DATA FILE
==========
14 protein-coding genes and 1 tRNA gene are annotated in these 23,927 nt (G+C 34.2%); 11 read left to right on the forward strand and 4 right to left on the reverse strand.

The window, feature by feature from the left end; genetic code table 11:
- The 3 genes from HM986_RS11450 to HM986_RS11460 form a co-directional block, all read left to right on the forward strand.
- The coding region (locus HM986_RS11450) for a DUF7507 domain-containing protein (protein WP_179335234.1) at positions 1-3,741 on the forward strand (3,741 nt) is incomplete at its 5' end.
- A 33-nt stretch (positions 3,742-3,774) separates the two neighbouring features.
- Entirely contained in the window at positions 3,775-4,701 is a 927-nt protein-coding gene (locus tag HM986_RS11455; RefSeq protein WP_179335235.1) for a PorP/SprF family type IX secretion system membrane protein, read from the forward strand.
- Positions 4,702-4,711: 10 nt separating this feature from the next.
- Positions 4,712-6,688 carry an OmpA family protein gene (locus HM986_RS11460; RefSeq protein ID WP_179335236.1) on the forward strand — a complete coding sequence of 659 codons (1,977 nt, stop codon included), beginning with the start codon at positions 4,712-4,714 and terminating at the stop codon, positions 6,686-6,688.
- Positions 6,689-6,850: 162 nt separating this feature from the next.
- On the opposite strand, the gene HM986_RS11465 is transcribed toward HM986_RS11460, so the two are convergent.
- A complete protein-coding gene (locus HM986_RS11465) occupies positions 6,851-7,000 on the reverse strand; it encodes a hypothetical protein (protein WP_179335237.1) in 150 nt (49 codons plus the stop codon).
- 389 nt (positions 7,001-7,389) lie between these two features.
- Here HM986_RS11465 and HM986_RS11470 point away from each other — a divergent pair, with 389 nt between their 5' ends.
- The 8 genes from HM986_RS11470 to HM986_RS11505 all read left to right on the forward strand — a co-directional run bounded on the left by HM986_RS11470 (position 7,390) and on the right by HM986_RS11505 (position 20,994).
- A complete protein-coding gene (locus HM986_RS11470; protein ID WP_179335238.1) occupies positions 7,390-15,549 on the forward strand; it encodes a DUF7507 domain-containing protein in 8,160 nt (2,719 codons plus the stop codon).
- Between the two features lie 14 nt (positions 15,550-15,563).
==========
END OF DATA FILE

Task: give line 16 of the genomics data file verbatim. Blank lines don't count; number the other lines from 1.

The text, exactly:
- Between the two features lie 14 nt (positions 15,550-15,563).